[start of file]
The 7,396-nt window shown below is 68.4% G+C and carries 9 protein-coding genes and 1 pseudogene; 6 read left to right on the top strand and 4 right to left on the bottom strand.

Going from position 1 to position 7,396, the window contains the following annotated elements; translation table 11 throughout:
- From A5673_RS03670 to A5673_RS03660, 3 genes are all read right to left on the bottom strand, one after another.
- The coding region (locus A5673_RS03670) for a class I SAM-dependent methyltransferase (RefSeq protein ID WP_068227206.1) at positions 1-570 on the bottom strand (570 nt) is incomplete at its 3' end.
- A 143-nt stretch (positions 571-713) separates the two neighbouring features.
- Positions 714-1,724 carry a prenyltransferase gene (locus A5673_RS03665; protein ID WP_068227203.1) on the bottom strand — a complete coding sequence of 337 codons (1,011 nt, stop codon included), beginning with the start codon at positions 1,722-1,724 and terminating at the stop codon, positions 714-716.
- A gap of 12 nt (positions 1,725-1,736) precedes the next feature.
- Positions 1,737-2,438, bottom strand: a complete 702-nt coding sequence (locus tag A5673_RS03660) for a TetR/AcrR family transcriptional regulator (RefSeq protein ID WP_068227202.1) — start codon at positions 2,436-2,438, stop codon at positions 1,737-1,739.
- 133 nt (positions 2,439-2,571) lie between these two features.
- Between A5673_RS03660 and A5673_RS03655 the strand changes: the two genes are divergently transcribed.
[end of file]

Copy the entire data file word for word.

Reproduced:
The 7,396-nt window shown below is 68.4% G+C and carries 9 protein-coding genes and 1 pseudogene; 6 read left to right on the top strand and 4 right to left on the bottom strand.

Going from position 1 to position 7,396, the window contains the following annotated elements; translation table 11 throughout:
- From A5673_RS03670 to A5673_RS03660, 3 genes are all read right to left on the bottom strand, one after another.
- The coding region (locus A5673_RS03670) for a class I SAM-dependent methyltransferase (RefSeq protein ID WP_068227206.1) at positions 1-570 on the bottom strand (570 nt) is incomplete at its 3' end.
- A 143-nt stretch (positions 571-713) separates the two neighbouring features.
- Positions 714-1,724 carry a prenyltransferase gene (locus A5673_RS03665; protein ID WP_068227203.1) on the bottom strand — a complete coding sequence of 337 codons (1,011 nt, stop codon included), beginning with the start codon at positions 1,722-1,724 and terminating at the stop codon, positions 714-716.
- A gap of 12 nt (positions 1,725-1,736) precedes the next feature.
- Positions 1,737-2,438, bottom strand: a complete 702-nt coding sequence (locus tag A5673_RS03660) for a TetR/AcrR family transcriptional regulator (RefSeq protein ID WP_068227202.1) — start codon at positions 2,436-2,438, stop codon at positions 1,737-1,739.
- 133 nt (positions 2,439-2,571) lie between these two features.
- Between A5673_RS03660 and A5673_RS03655 the strand changes: the two genes are divergently transcribed.